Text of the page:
Ramp, a fintech company that developed a corporate card designed to help businesses spend less, reached a unicorn status valuation of $1.6 billion after raising $115 million in Series B funding.
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Ramp went after new financing after experiencing heavy market excitement, demand from customers and interest from investors, company co-founder and CEO Glyman told Crunchbase News.
“When you look back 30 or 40 years, you can see how different the phone or the car was, and how our lives have changed today and how travel has changed, but credit cards are the same,” Glyman added. “Cards should have more intelligence. In the future, they will be smart enough, like automatically collect receipts, as well as help you get a better deal on software automatically. There is a lot of room for innovation.”
The new round of funding was led by D1 Capital Partners and Stripe, which were joined by Goldman Sachs, Founders Fund, Coatue Management, Thrive Capital, Redpoint Ventures, BoxGroup, Neo and Contrary Capital, as well as a group of angel investors. It brings the total venture and debt financing raised by Ramp to $320 million, according to Crunchbase data. This new funding also comes four months after announcing $30 million in Series A3 financing from D1 Capital and Coatue.
As for where that funding will be deployed, Glyman said 90 percent of customers are adopting Ramp as full-stop fund management, so he intends to continue scaling product development, sales, marketing and partnerships, as well as new features and payment capabilities such as automated savings and accounting and sophisticated card controls.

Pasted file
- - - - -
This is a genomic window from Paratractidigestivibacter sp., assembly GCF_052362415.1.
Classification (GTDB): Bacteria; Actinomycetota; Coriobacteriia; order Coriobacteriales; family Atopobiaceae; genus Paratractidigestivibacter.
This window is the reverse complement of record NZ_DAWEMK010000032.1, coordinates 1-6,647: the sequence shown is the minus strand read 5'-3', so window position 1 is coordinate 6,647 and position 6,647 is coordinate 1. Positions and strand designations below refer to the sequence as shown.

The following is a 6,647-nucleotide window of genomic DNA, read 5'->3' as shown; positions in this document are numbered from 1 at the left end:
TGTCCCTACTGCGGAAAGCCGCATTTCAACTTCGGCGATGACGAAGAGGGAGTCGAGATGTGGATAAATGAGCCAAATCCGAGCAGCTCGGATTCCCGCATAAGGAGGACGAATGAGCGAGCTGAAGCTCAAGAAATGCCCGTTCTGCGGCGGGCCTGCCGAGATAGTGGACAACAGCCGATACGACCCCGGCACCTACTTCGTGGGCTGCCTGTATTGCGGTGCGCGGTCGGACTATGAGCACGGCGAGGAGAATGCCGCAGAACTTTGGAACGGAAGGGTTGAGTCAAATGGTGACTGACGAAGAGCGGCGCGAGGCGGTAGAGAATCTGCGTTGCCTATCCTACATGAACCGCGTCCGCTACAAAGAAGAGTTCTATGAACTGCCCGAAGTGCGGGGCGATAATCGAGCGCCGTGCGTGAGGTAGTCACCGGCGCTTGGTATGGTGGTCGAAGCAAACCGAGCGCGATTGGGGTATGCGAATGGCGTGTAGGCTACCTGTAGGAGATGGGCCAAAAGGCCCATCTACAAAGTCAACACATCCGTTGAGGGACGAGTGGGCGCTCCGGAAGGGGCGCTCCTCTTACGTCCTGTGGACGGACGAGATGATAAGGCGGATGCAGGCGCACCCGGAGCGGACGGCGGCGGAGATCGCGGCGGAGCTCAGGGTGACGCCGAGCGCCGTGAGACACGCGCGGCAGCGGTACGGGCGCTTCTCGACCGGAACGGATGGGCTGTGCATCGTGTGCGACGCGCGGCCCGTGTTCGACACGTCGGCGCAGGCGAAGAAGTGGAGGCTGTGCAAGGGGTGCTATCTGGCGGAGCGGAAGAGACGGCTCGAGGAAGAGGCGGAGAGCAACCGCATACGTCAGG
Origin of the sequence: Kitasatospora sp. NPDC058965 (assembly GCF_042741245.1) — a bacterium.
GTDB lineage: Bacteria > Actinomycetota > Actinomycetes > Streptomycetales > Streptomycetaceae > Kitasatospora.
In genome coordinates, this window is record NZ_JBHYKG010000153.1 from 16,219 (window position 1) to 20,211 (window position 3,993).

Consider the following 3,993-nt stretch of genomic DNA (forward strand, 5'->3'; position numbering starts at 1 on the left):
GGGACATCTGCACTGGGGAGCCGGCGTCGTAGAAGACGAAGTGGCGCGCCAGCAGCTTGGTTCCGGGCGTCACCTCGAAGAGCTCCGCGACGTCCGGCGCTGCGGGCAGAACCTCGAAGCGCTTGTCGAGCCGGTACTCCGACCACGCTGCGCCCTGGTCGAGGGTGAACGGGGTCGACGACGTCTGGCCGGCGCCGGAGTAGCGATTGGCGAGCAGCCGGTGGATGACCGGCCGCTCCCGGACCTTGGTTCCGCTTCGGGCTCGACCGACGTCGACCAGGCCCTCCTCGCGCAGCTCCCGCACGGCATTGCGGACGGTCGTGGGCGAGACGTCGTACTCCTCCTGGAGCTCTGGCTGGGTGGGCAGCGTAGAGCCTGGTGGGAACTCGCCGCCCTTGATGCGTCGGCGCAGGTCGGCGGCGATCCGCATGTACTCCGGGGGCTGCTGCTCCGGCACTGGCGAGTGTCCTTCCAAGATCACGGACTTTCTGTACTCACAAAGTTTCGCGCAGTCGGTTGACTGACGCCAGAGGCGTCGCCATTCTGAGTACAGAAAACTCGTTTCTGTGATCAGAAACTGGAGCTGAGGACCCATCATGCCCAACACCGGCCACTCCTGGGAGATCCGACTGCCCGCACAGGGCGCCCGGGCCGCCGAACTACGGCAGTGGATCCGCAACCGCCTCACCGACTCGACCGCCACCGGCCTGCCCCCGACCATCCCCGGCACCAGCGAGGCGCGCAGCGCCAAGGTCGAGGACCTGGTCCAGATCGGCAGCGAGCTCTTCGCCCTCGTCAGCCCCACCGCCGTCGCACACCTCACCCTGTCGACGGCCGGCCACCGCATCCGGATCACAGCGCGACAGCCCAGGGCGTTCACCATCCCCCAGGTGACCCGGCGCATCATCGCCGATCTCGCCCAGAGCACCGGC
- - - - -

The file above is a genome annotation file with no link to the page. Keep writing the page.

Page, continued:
“We are operating at the next level of scale, which includes Stripe coming on,” he added. “We’ve also been doubling our team every six months. We were 16 or 17 people at the beginning of 2020 and now have 64 people.”
Indeed, over the past six months Ramp grew its transaction volume by approximately 400 percent, and the volume is nearly a run rate of $1 billion annually, Glyman said. The company also touts having saved customers more than $10 million through its proprietary purchase cost-saving software.
Kareem Zaki, investor at Thrive Capital, knew Ramp co-founder Atiyeh from school and said he continued to stay close to Ramp as the company was being built. What stood out to Thrive the most was the product-focused team, as well as how the product was saving time and money, Zaki said in an interview.
“The corporate card is important, but more so is the integration, full-time sync and the financial products like loans and payments,” he added. “There is value to be created by unlocking new behaviors.”
Illustration: Li-Anne Dias
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